In conclusion, our study demonstrates that sperm histone retention plays a role in oocyte fertilization, whereas sperm protamine content and expression of CATSPER1 are involved in the development of good quality embryos. Combining the latter two markers with female age and female factor, we developed a prediction model of embryo quality which could be applicable in clinical practice and in the management of couples undergoing ARTs.

Materials and Methods

Study design and participants

The experimental protocol has been approved by the internal ethical committee of Demetra ART Center of Florence (Italy). We enrolled in a prospective cohort study 206 consecutive couples undergoing ART cycles at the Demetra ART Center of Florence (Italy) from March 2015 to October 2016. The obtainment of an informed written consent from the couples was the only criterion for inclusion in the study. All the couples were informed that, after the normal clinical practice for the ART treatment, the eventual remaining semen or selected spermatozoa would be used for the study.

The infertility diagnosis was: 56% female factor, 18% male factor, 10% male and female factor in combination and 16% unexplained. 156 couples were treated with ICSI and 50 with IVF. In 30 couples it was not possible to perform fresh transfer. Indications for deferred embryo transfer were: risk of ovarian hyperstimulation syndrome67, elevated progesterone levels (≥1.5 ng/ml) and inadequate endometrium on the trigger day68 in 20, 4 and 6 cases, respectively. To avoid a potential confounding bias due to different embryo transfer (fresh or frozen), implantation rate, pregnancy rate and delivery rate were calculated only for fresh embryo transfer (176/206). We transferred 1 embryo in 45 cases (26%), 2 in 124 (70%) and 3 in 7 (4%).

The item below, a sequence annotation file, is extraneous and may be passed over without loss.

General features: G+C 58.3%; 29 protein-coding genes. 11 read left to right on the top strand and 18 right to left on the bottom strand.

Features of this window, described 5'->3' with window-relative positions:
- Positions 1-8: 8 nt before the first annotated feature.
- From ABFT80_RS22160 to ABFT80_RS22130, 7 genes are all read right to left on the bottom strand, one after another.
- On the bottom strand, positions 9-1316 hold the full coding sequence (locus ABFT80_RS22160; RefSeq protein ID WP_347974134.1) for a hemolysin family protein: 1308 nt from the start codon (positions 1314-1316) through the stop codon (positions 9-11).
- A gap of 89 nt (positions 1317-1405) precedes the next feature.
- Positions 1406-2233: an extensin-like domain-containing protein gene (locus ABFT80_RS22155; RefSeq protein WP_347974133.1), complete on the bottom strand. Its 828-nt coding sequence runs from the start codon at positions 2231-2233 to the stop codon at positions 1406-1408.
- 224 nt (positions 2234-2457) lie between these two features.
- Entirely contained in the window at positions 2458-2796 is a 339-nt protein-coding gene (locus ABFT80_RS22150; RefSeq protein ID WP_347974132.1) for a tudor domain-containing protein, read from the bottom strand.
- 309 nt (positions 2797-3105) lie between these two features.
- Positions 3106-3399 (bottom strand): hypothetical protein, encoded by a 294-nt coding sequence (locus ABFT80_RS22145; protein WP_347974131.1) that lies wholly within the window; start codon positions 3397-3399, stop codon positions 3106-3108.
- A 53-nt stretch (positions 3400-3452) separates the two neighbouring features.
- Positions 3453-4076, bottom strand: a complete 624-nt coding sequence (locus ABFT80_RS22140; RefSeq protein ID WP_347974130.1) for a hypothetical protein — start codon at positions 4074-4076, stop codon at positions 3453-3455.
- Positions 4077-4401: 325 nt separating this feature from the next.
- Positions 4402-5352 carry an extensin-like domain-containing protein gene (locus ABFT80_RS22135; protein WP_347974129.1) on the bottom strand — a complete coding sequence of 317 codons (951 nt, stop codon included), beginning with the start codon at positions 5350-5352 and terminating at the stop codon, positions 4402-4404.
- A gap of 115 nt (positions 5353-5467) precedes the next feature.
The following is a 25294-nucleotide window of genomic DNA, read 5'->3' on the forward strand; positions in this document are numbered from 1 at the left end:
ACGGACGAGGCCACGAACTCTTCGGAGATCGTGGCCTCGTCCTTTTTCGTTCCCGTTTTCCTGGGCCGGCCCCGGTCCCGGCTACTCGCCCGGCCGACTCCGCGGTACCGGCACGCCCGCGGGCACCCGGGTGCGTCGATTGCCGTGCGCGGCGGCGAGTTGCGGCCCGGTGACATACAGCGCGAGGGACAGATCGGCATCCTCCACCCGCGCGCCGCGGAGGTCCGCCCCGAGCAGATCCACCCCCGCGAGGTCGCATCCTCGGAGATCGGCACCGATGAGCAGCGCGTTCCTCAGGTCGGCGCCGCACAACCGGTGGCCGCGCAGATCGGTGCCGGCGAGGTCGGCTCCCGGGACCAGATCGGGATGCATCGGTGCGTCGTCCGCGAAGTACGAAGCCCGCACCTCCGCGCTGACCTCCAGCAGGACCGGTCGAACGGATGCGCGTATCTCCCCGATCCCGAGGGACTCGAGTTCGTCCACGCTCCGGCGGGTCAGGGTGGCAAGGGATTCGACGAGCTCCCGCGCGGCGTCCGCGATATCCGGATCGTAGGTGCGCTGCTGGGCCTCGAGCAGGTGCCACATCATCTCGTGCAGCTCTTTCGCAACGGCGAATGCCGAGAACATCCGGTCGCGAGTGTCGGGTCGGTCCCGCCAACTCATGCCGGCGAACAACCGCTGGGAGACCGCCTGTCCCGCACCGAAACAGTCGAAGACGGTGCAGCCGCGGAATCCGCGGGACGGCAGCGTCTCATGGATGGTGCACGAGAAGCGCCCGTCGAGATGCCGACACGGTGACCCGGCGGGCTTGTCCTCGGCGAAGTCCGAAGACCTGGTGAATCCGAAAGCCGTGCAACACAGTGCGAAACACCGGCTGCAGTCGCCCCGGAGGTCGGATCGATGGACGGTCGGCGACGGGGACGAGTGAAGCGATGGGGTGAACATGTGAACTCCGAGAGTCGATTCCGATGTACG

The median age of subjects was 35 [23–43] and 38 [27–55] years for female and male partners, respectively.


Ovarian stimulation, IVF, ICSI, and Embryo Development

All the patients were treated according to the standard ovarian stimulation protocols of the clinic: 1) midluteal-phase GnRH-agonist (triptorelin, Decapeptyl, Ipsen Pharma) long protocol, followed by gonadotropin stimulation; 2) follicular phase GnRH-agonist/flare protocol (triptorelin, Decapeptyl, Ipsen Pharma), started with gonadotropin stimulation; 3) short protocol including gonadotropin stimulation from day 2 of the cycle, combined with a flexible antagonist protocol (cetrorelix 0.25 mg/day Cetrotide, Merck Serono or ganirelix 0.25 mg, Orgalutran, MSD Italia). In all cases follicle stimulation was performed with individual dosage of recombinant follicle stimulating hormone r–FSH (Gonal F, Merk Serono or Puregon, MSD Italia) or of highly purified human menopausal gonadotropin hMG (Meropur, Ferring), with a starting dose ranging from 150 to 450 IU, according to age, body mass index, ovarian reserve index and response to previous ovarian stimulation. The dose was then modified according to the ovarian response (determined by serum estradiol levels and ultrasound evaluation at 2 days interval), until at least two follicles reached 17 mm in mean diameter. Finally, oocytes maturation was induced by injection of 5000 IU of u-hCG (Gonasi, Ibsa Farmaceutici Italia) or 250 µg r-hCG (Ovitrelle, Merck Serono).